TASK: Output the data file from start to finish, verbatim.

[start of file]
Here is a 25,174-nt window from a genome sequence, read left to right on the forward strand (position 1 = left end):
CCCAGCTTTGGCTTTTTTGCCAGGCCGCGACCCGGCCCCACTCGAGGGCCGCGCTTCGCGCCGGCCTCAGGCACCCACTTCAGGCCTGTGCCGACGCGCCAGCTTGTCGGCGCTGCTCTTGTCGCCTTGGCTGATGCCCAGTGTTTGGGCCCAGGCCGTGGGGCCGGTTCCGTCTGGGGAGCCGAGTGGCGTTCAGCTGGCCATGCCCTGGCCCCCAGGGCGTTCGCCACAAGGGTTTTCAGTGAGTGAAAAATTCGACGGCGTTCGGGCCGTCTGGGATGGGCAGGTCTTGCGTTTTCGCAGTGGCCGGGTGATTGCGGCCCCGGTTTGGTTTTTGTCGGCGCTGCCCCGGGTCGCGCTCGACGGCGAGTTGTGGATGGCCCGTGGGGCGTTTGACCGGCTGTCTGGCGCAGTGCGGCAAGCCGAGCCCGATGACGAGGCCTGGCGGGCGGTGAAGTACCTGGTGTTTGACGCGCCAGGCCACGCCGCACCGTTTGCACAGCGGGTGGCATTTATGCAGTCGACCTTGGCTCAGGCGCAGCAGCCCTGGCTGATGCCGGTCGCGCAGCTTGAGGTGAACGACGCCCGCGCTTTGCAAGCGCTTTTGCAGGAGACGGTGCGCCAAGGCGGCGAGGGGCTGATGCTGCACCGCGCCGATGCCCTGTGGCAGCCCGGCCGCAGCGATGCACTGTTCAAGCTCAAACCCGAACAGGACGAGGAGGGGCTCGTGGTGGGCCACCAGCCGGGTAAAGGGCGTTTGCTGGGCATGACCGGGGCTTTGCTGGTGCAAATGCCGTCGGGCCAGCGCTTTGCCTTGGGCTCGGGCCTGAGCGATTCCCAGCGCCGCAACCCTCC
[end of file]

Here is a 25,174-nt window from a genome sequence, read left to right on the forward strand (position 1 = left end):
CCCAGCTTTGGCTTTTTTGCCAGGCCGCGACCCGGCCCCACTCGAGGGCCGCGCTTCGCGCCGGCCTCAGGCACCCACTTCAGGCCTGTGCCGACGCGCCAGCTTGTCGGCGCTGCTCTTGTCGCCTTGGCTGATGCCCAGTGTTTGGGCCCAGGCCGTGGGGCCGGTTCCGTCTGGGGAGCCGAGTGGCGTTCAGCTGGCCATGCCCTGGCCCCCAGGGCGTTCGCCACAAGGGTTTTCAGTGAGTGAAAAATTCGACGGCGTTCGGGCCGTCTGGGATGGGCAGGTCTTGCGTTTTCGCAGTGGCCGGGTGATTGCGGCCCCGGTTTGGTTTTTGTCGGCGCTGCCCCGGGTCGCGCTCGACGGCGAGTTGTGGATGGCCCGTGGGGCGTTTGACCGGCTGTCTGGCGCAGTGCGGCAAGCCGAGCCCGATGACGAGGCCTGGCGGGCGGTGAAGTACCTGGTGTTTGACGCGCCAGGCCACGCCGCACCGTTTGCACAGCGGGTGGCATTTATGCAGTCGACCTTGGCTCAGGCGCAGCAGCCCTGGCTGATGCCGGTCGCGCAGCTTGAGGTGAACGACGCCCGCGCTTTGCAAGCGCTTTTGCAGGAGACGGTGCGCCAAGGCGGCGAGGGGCTGATGCTGCACCGCGCCGATGCCCTGTGGCAGCCCGGCCGCAGCGATGCACTGTTCAAGCTCAAACCCGAACAGGACGAGGAGGGGCTCGTGGTGGGCCACCAGCCGGGTAAAGGGCGTTTGCTGGGCATGACCGGGGCTTTGCTGGTGCAAATGCCGTCGGGCCAGCGCTTTGCCTTGGGCTCGGGCCTGAGCGATTCCCAGCGCCGCAACCCTCC